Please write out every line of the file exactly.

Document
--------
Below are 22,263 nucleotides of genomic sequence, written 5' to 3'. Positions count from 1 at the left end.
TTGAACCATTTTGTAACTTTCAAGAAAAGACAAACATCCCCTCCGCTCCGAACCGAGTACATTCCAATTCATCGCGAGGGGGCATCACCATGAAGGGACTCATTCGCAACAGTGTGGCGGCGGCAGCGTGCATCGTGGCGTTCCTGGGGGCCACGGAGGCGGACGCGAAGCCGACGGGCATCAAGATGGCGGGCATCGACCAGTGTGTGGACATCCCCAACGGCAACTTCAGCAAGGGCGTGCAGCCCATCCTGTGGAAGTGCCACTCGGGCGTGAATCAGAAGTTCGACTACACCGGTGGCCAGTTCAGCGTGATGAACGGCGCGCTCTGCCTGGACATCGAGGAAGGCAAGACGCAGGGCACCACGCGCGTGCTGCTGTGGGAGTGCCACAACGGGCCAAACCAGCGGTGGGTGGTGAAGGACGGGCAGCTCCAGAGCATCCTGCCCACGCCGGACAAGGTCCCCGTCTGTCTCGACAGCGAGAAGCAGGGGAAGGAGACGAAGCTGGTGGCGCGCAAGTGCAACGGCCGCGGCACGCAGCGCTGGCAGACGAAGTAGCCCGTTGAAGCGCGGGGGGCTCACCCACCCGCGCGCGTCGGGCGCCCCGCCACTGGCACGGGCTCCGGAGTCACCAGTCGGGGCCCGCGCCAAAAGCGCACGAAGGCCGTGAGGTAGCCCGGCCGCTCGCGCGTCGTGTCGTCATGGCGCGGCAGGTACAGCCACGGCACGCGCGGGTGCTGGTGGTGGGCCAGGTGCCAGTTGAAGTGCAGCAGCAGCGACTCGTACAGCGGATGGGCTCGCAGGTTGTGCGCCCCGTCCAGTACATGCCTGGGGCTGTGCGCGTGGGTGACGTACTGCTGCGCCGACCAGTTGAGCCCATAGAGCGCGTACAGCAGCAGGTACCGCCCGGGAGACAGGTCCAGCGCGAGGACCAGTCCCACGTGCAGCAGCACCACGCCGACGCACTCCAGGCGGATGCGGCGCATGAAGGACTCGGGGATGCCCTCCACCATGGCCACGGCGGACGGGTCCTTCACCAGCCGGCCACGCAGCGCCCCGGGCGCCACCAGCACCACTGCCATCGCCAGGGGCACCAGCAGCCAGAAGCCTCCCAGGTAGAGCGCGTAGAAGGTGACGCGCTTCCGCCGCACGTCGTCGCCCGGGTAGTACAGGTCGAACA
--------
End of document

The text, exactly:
Below are 22,263 nucleotides of genomic sequence, written 5' to 3'. Positions count from 1 at the left end.
TTGAACCATTTTGTAACTTTCAAGAAAAGACAAACATCCCCTCCGCTCCGAACCGAGTACATTCCAATTCATCGCGAGGGGGCATCACCATGAAGGGACTCATTCGCAACAGTGTGGCGGCGGCAGCGTGCATCGTGGCGTTCCTGGGGGCCACGGAGGCGGACGCGAAGCCGACGGGCATCAAGATGGCGGGCATCGACCAGTGTGTGGACATCCCCAACGGCAACTTCAGCAAGGGCGTGCAGCCCATCCTGTGGAAGTGCCACTCGGGCGTGAATCAGAAGTTCGACTACACCGGTGGCCAGTTCAGCGTGATGAACGGCGCGCTCTGCCTGGACATCGAGGAAGGCAAGACGCAGGGCACCACGCGCGTGCTGCTGTGGGAGTGCCACAACGGGCCAAACCAGCGGTGGGTGGTGAAGGACGGGCAGCTCCAGAGCATCCTGCCCACGCCGGACAAGGTCCCCGTCTGTCTCGACAGCGAGAAGCAGGGGAAGGAGACGAAGCTGGTGGCGCGCAAGTGCAACGGCCGCGGCACGCAGCGCTGGCAGACGAAGTAGCCCGTTGAAGCGCGGGGGGCTCACCCACCCGCGCGCGTCGGGCGCCCCGCCACTGGCACGGGCTCCGGAGTCACCAGTCGGGGCCCGCGCCAAAAGCGCACGAAGGCCGTGAGGTAGCCCGGCCGCTCGCGCGTCGTGTCGTCATGGCGCGGCAGGTACAGCCACGGCACGCGCGGGTGCTGGTGGTGGGCCAGGTGCCAGTTGAAGTGCAGCAGCAGCGACTCGTACAGCGGATGGGCTCGCAGGTTGTGCGCCCCGTCCAGTACATGCCTGGGGCTGTGCGCGTGGGTGACGTACTGCTGCGCCGACCAGTTGAGCCCATAGAGCGCGTACAGCAGCAGGTACCGCCCGGGAGACAGGTCCAGCGCGAGGACCAGTCCCACGTGCAGCAGCACCACGCCGACGCACTCCAGGCGGATGCGGCGCATGAAGGACTCGGGGATGCCCTCCACCATGGCCACGGCGGACGGGTCCTTCACCAGCCGGCCACGCAGCGCCCCGGGCGCCACCAGCACCACTGCCATCGCCAGGGGCACCAGCAGCCAGAAGCCTCCCAGGTAGAGCGCGTAGAAGGTGACGCGCTTCCGCCGCACGTCGTCGCCCGGGTAGTACAGGTCGAACA